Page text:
I’m often asked, ‘Where did you train?’ I joke, ‘the University of YouTube’. Of course there have been many sources – galleries, podcasts, other artists, studying and copying famous works. Anything and anywhere that I can grab information and experience. It feels like I am on a mission and making up time for something I should have been doing all my life.
What inspires you?
It varies but right now it’s primarily nature… but throw in the juxtapose of industry shapes, like abandoned engineering and traces of past human existence, where nature has engulfed it, and I want to paint it. But rarely in literal terms – if I see it, I want to paint the memory and the feel of it.
I also like to paint figures using broad strokes and these paintings have a narrative which tells of something I’ve experienced, I feel or question.
Anyone who sees my work all in one place, either at my studio, website or Instagram, will notice I’ve been exploring and there are different styles, methods and mediums. However, there is a common undertone throughout and my own style is closing in fast.
What are your ambitions for the future?
To keep going as a full-time artist. To keep learning, keep discovering – it’s an amazing adventure.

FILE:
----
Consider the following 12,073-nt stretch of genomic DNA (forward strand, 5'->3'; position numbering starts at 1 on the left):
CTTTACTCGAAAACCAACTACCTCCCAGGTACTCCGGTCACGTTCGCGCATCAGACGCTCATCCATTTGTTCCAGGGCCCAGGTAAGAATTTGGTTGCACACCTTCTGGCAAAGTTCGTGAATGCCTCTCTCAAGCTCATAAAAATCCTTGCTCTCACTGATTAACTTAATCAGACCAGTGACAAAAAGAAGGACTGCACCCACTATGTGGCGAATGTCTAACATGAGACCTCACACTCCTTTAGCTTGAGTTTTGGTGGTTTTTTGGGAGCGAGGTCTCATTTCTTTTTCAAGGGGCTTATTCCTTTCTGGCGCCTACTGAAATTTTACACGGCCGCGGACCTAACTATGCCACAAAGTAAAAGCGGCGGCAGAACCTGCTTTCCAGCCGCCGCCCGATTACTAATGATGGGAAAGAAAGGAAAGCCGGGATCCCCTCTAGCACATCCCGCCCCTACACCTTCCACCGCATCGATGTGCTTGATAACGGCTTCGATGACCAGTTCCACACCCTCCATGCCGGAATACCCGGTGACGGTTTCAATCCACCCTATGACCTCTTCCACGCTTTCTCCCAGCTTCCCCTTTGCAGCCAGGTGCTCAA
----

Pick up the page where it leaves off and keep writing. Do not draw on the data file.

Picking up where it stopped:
It’s the best feeling when I get to see my work in someone’s home. When people send me photos of paintings they’ve bought from me, it always really makes my day!
Tell us about working in the Mansion
I have my studio upstairs at the Mansion, in a large shared room which is sectioned into areas for five individual artists.
I was one of the first artists to move in, in 2017 when the Mansion first opened to the community. I found out about it when I was walking my dog in the park and had called into the Café and saw a notice. I literally ran home and typed up my application. The timing was incredible for me and I just couldn’t believe my luck when I was accepted. I still pinch myself, to be honest!